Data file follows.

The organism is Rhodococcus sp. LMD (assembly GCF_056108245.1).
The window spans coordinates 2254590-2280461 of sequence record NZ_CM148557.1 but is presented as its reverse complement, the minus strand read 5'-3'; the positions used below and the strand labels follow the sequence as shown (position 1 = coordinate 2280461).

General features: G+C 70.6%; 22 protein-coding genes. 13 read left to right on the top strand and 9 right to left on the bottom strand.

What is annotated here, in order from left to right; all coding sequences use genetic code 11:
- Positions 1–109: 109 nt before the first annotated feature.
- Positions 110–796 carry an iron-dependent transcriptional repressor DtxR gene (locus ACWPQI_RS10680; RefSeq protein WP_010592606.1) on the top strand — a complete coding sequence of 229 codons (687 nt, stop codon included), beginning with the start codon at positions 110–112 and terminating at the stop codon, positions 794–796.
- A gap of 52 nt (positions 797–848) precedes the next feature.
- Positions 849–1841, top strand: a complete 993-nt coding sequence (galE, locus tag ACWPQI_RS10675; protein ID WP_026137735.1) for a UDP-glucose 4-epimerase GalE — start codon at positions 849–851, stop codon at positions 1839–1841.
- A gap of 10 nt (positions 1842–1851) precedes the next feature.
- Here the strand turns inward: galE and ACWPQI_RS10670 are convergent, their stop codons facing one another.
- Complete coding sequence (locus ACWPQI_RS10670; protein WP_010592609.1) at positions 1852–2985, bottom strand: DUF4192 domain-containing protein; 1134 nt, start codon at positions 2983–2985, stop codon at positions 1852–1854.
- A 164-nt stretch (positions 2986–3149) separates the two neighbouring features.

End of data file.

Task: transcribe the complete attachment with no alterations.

The organism is Rhodococcus sp. LMD (assembly GCF_056108245.1).
The window spans coordinates 2254590-2280461 of sequence record NZ_CM148557.1 but is presented as its reverse complement, the minus strand read 5'-3'; the positions used below and the strand labels follow the sequence as shown (position 1 = coordinate 2280461).

General features: G+C 70.6%; 22 protein-coding genes. 13 read left to right on the top strand and 9 right to left on the bottom strand.

What is annotated here, in order from left to right; all coding sequences use genetic code 11:
- Positions 1–109: 109 nt before the first annotated feature.
- Positions 110–796 carry an iron-dependent transcriptional repressor DtxR gene (locus ACWPQI_RS10680; RefSeq protein WP_010592606.1) on the top strand — a complete coding sequence of 229 codons (687 nt, stop codon included), beginning with the start codon at positions 110–112 and terminating at the stop codon, positions 794–796.
- A gap of 52 nt (positions 797–848) precedes the next feature.
- Positions 849–1841, top strand: a complete 993-nt coding sequence (galE, locus tag ACWPQI_RS10675; protein ID WP_026137735.1) for a UDP-glucose 4-epimerase GalE — start codon at positions 849–851, stop codon at positions 1839–1841.
- A gap of 10 nt (positions 1842–1851) precedes the next feature.
- Here the strand turns inward: galE and ACWPQI_RS10670 are convergent, their stop codons facing one another.
- Complete coding sequence (locus ACWPQI_RS10670; protein WP_010592609.1) at positions 1852–2985, bottom strand: DUF4192 domain-containing protein; 1134 nt, start codon at positions 2983–2985, stop codon at positions 1852–1854.
- A 164-nt stretch (positions 2986–3149) separates the two neighbouring features.